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Ophthalmology speciality training is currently seven years in the UK without an additional fellowship. UK trainees are privileged to have a training programme that is held in high esteem across the world, but did you ever wonder what other trainees get up to, and how we compare, to the rest of the world?

I got in touch with friends and former colleagues who have trained abroad to try and find out more. Seven ophthalmologists from Pakistan, Zimbabwe, Morocco, Greece, USA and Australia, who are currently in training or recently finished training in their home country, completed a questionnaire on their training experience.

Although the above numbers may vary, the participants felt that they were largely representative of the average trainee from their respective countries.

Ophthalmology training usually ranged from four to five years in duration. Australian trainees had a subspeciality focused year in their fifth year of training and commonly undertook a further fellowship. US trainees reported a growing trend towards post-residency fellowships. This raises the question of whether the training programme in the UK is too long, although a survey of trainees published in 2019 suggested that two thirds of trainees did not favour this [2].

All participants reported that cataract and glaucoma were most commonly seen, followed by diabetic retinopathy, vascular occlusions and age-related macular degeneration. Trainees from developing countries reported more frequent anterior segment pathology, amblyopia, trauma and uveitis. All trainees commended the amount of pathology they were exposed to during their training, and having plenty of opportunity for learning and research. Areas of improvement focused on busy on-call shifts, frequent relocation during training, lack of structured training, and lack of equipment, which limited adoption and exposure to newer treatments.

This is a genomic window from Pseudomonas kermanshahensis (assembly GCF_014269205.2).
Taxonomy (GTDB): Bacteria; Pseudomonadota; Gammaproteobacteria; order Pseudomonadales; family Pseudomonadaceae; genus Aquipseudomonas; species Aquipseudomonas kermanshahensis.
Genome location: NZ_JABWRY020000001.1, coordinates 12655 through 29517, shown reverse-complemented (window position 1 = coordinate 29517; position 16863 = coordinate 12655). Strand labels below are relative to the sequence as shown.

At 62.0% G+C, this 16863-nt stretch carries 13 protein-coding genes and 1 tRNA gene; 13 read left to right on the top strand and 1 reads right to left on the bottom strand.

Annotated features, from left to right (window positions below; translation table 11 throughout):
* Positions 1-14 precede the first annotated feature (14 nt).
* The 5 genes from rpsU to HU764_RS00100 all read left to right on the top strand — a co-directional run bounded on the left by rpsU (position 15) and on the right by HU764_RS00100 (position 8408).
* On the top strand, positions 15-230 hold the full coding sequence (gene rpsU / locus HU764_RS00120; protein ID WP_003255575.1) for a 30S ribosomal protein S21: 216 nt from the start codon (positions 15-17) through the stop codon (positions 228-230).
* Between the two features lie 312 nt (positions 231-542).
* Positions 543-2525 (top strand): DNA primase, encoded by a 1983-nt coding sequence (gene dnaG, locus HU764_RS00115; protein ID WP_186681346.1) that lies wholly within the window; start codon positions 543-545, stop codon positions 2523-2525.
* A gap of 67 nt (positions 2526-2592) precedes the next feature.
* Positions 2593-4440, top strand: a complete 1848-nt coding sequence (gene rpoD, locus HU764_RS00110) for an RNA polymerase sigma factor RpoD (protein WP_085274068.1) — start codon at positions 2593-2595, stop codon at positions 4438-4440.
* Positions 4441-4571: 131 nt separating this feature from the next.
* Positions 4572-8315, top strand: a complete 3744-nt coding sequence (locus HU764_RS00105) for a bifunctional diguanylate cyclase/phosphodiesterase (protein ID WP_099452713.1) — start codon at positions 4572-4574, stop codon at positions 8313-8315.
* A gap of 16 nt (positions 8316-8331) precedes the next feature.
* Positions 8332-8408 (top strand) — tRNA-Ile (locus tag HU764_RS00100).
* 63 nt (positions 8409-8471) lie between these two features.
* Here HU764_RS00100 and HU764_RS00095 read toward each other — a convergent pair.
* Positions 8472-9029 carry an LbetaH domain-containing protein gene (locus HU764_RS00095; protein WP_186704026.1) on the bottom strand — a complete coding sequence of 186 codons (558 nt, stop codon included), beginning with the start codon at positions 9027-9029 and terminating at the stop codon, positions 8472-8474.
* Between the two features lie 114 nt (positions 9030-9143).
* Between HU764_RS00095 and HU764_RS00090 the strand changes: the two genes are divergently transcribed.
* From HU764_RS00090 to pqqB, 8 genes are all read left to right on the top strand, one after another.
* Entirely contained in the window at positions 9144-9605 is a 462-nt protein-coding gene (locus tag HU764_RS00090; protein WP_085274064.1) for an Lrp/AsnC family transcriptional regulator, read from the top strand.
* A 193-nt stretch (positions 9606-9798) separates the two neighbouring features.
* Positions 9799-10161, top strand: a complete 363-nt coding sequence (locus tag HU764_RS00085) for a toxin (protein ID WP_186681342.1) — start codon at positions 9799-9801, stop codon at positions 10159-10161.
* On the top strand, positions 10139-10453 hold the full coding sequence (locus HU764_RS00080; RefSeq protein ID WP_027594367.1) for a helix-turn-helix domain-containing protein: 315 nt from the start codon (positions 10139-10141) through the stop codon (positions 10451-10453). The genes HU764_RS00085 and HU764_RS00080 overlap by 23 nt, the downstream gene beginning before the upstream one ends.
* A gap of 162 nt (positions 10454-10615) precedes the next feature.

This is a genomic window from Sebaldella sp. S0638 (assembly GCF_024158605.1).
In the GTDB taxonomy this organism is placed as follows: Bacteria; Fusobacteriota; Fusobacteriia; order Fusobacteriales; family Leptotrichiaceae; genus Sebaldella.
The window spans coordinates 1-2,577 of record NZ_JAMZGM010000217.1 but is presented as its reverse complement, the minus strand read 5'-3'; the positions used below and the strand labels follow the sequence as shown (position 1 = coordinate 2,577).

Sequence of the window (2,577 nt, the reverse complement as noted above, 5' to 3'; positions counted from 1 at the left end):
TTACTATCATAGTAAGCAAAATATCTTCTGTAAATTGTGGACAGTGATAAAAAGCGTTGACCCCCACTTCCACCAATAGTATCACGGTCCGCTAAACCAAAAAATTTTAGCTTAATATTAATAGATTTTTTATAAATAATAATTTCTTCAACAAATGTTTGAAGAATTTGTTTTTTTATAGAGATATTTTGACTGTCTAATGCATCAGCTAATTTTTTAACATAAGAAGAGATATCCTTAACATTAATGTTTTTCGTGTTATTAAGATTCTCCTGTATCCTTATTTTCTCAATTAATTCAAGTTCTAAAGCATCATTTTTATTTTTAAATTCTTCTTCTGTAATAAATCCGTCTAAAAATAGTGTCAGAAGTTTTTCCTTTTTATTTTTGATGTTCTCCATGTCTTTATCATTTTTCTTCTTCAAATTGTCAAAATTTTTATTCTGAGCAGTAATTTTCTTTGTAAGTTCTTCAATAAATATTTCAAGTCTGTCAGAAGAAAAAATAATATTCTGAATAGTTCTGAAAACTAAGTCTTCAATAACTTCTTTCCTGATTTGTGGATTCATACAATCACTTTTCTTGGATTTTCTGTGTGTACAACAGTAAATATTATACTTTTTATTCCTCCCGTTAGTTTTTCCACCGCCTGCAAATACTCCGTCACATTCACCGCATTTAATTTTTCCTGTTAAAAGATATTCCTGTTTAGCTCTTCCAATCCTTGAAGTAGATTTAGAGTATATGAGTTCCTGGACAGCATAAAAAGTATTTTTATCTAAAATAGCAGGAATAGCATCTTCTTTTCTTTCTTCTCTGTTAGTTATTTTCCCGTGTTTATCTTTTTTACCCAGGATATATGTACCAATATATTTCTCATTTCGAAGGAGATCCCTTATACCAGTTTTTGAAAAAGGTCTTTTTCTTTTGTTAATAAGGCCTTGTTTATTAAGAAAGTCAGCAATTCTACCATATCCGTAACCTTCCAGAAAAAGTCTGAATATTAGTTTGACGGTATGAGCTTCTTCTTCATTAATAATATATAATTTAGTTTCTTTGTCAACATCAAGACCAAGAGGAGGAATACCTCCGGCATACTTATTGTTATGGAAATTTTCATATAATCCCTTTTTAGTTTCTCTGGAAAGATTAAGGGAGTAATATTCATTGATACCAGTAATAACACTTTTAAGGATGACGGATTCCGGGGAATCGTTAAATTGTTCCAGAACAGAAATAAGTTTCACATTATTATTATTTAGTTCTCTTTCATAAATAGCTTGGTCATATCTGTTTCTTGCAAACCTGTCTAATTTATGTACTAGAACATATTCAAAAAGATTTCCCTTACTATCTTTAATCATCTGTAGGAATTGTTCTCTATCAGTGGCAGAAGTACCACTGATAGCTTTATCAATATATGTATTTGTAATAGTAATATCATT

Annual leave varied from 10 to 28 days, while study leave varied from 0 (where study leave was not separated from annual leave!) to once a week. Gross pay per month ranged from £80 (Zimbabwe) to £5450 (Australia).

Looking at these results, it is clear that differences in demographics, pathology and resources, play a huge part in shaping training around the world. It also highlights that there are plenty of opportunities to collaborate with our international trainee colleagues to augment our own training experience.

A massive thank you to Dr Bilal Ashraf, Dr Theodora Stavropoulou, Dr Chih-Hung (Nelson) Kuo, Dr Nathan Nielsen, Dr S Amal Hussnain, Dr Asmaa Elamrani and Dr Simbarashe Muvambwi for sharing their trainee experiences.

 

 

 

 

References:

1. Guide for delivery of Ophthalmic Specialist Training (OST) Version 3.5. June 2018:
https://www.rcophth.ac.uk/wp-content/
uploads/2018/09/RCOphth-Guide-for
-delivery-of-OST-version-3.5-June-2018.pdf

Last accessed June 2020.
2. Dean WH, Grant S, McHugh J, et al. Ophthalmology specialist trainee survey in the United Kingdom. Eye [online] 2019;33(6):917-24.

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CONTRIBUTOR
Hari Kaneshayogan

Somerset NHS Foundation Trust, Taunton, UK.

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